"Our stack pack slides into a channel that is riveted onto each side of the boom, so there are no straps underneath."
Mine too. Nice & neat. There is a bolt rope
on the port & starboard sides of the stack pack which slides into the channel on the boom. Some other pointers:
You might want to consider whether the stack pack zip runs forward to aft, or vice versa, or each end into the middle. Because we have a bimini
under the boom we needed to tie a short length of cord onto the zipper so we could reach it - eventually that got caught up in the reefing pennant & got inside the boom where it jammed the reefing line.... It was a job to get it out.
When raising the mainsail
your sail battens can very easily get caught under the lazyjacks. Make sure your lazyjack lines are long enough to let you release them & bring them all forward to the mast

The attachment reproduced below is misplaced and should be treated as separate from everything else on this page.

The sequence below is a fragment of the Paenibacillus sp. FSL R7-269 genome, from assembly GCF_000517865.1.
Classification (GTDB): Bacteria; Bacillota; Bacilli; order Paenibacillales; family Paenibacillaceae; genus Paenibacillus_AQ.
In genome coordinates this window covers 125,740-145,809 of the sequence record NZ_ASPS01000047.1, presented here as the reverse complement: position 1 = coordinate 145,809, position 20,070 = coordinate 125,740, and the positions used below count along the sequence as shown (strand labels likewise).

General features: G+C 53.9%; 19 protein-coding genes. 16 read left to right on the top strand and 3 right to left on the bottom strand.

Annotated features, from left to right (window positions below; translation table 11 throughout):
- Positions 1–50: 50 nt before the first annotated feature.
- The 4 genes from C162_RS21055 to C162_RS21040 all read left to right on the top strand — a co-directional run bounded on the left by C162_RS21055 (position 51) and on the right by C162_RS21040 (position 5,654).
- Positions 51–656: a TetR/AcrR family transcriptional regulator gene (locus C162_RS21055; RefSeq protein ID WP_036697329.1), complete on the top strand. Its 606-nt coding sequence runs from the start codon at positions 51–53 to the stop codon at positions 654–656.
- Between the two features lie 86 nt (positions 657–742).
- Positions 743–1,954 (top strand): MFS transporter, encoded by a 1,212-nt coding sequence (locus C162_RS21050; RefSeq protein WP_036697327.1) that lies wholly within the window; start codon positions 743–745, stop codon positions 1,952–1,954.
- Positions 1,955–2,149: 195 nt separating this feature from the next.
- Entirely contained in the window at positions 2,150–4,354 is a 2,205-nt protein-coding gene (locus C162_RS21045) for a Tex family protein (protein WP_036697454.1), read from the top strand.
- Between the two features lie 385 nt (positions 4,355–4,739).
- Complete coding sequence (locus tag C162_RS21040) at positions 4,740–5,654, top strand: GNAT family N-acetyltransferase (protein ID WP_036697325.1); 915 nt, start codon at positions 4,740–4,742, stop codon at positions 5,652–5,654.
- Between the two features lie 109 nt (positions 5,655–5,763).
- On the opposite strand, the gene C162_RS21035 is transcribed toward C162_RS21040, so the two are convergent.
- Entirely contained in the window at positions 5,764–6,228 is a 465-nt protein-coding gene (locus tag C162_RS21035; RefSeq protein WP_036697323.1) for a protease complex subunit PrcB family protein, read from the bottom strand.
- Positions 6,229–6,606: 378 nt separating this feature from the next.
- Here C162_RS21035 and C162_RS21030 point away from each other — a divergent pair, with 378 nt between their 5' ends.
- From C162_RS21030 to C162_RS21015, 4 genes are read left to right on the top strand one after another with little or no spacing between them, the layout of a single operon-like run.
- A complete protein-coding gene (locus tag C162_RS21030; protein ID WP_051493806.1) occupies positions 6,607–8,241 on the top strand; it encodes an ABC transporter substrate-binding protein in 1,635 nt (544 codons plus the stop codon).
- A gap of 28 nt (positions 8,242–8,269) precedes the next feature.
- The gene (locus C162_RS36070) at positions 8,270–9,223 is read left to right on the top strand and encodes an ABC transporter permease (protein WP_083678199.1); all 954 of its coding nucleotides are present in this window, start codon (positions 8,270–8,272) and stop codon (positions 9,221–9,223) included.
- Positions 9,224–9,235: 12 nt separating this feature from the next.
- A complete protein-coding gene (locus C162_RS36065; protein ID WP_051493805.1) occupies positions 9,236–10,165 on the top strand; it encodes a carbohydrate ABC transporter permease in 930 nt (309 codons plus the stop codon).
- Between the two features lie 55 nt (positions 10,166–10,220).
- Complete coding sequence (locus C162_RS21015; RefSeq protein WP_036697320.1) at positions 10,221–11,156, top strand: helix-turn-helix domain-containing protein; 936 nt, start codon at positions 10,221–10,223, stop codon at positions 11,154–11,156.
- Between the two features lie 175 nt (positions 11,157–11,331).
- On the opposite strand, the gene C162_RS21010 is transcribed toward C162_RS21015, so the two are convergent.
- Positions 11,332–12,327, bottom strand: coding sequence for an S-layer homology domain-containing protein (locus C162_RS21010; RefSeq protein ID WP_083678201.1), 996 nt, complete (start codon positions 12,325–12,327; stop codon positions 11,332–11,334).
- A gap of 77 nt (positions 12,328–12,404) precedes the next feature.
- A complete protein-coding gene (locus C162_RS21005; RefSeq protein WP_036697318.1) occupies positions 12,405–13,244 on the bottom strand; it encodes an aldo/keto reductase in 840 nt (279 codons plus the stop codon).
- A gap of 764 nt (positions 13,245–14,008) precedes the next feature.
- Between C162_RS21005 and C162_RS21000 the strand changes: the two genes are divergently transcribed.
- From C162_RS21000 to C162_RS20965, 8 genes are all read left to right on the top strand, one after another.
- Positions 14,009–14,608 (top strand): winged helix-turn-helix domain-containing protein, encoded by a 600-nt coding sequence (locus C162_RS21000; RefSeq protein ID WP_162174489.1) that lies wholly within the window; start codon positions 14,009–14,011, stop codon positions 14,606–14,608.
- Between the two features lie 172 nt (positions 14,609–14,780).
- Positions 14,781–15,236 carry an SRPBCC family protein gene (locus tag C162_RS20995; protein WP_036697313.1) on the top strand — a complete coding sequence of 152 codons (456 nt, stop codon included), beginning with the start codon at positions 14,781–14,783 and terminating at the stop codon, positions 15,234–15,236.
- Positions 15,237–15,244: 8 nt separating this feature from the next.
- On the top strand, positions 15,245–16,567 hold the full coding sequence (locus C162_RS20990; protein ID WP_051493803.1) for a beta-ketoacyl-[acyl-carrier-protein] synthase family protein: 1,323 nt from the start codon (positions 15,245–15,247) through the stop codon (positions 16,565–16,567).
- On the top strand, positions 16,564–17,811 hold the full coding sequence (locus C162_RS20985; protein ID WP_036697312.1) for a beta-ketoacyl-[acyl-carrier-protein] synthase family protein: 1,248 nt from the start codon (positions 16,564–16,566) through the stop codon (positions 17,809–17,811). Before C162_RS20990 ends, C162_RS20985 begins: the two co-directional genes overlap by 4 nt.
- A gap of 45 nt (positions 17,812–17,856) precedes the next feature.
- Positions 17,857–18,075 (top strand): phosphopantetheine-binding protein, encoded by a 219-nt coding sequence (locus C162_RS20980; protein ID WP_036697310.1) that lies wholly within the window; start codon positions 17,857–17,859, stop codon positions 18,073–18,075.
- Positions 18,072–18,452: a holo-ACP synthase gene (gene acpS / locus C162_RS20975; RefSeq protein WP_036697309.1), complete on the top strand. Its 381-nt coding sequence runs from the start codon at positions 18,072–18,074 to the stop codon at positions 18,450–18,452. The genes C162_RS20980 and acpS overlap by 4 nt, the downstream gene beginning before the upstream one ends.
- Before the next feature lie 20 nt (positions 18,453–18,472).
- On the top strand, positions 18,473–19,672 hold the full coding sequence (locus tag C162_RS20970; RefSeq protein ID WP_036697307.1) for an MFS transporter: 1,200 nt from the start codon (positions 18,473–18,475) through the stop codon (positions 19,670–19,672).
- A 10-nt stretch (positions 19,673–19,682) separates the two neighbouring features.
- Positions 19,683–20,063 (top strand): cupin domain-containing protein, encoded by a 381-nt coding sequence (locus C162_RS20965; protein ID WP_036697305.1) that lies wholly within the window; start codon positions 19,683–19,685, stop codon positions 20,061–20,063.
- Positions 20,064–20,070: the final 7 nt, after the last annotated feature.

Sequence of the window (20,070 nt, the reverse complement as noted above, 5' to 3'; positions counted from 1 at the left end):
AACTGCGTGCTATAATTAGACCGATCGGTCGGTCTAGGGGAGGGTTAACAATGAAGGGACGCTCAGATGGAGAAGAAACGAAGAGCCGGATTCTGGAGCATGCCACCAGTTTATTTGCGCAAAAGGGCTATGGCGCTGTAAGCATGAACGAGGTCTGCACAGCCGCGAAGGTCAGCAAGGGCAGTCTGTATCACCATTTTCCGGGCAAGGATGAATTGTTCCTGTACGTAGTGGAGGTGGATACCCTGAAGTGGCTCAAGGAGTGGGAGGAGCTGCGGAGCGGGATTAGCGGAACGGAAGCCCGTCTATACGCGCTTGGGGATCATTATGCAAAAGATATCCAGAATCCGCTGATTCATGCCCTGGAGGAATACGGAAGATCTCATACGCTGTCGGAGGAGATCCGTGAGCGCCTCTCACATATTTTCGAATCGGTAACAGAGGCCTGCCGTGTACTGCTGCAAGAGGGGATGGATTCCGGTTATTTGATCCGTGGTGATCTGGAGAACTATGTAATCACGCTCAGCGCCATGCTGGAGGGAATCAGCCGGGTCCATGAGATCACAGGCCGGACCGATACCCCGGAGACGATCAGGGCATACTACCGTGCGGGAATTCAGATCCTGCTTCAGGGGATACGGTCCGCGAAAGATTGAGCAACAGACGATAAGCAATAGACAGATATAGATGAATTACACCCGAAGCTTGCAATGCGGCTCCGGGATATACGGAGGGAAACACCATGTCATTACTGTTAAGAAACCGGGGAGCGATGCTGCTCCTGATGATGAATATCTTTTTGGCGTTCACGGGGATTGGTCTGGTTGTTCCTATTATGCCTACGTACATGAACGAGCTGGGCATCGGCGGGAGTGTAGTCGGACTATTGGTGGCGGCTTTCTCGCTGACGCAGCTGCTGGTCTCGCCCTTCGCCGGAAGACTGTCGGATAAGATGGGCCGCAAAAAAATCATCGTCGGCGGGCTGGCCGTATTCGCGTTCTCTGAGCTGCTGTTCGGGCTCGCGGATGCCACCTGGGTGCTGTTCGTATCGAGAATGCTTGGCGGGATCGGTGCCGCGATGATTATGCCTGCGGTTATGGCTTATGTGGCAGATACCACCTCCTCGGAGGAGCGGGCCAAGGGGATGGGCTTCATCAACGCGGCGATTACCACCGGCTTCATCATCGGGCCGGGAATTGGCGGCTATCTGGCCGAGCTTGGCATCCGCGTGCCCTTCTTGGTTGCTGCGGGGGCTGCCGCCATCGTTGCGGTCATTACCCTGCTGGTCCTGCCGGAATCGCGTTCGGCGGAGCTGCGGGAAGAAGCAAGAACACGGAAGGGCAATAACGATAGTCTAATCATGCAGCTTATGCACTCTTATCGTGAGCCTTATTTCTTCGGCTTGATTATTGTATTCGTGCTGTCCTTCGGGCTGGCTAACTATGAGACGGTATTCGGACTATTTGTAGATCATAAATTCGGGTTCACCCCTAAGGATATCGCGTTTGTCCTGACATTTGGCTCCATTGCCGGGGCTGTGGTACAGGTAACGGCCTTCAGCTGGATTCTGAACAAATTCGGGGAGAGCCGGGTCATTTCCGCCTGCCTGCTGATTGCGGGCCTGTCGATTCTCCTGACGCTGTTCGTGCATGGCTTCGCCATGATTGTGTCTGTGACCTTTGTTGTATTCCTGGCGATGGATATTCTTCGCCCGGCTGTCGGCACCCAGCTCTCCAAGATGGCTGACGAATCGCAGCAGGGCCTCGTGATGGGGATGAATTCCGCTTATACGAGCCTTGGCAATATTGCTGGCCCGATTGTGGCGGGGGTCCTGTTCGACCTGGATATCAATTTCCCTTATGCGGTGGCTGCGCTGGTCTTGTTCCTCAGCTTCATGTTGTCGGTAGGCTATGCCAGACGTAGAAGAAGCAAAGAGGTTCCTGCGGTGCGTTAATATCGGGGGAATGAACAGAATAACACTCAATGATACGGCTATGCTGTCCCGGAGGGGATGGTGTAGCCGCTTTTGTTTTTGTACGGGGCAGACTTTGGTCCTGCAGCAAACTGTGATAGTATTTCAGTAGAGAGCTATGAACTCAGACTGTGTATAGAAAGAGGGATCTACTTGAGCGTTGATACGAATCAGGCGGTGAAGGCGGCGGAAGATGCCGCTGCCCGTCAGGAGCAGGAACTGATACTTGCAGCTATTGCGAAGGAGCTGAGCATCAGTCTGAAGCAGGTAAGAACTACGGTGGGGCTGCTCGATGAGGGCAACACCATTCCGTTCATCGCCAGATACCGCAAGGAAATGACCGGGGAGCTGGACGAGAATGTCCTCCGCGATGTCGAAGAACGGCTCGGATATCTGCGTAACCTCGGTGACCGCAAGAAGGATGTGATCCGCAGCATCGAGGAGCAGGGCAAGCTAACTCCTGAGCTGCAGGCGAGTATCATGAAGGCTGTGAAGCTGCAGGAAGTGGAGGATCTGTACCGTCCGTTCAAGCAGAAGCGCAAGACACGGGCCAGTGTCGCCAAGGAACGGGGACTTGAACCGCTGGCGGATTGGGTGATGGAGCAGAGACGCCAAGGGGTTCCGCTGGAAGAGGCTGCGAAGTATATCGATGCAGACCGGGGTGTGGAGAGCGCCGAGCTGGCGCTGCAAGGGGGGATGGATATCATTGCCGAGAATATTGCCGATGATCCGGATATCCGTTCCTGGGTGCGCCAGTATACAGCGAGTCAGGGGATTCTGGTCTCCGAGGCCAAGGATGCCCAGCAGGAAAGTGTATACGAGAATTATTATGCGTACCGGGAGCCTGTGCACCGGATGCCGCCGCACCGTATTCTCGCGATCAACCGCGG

to hook under the cleat where you normally secure the ends. This will make raising the mainsail
much easier on those occasions when you cannot get exactly head
& raise the sail real quick.
Leave some slack in the lazyjacks in use so they dont cripple the shape of your sail.
Incorporating some drainage netting into the bottom of your stackpack is a real good idea.
Think about the bonnet which fits over the front of the stackpack & round the mast
to protect the front of the mainsail from UV. Make that nice & quick to secure using velcro or multiple straps & clips - you dont want to be messing around with ties.
We frap our halyards etc in place to stop them banging on the mast. On my boat we put a sail tie around the top of the bonnet to take the strain on the sail tie, not the bonnet material.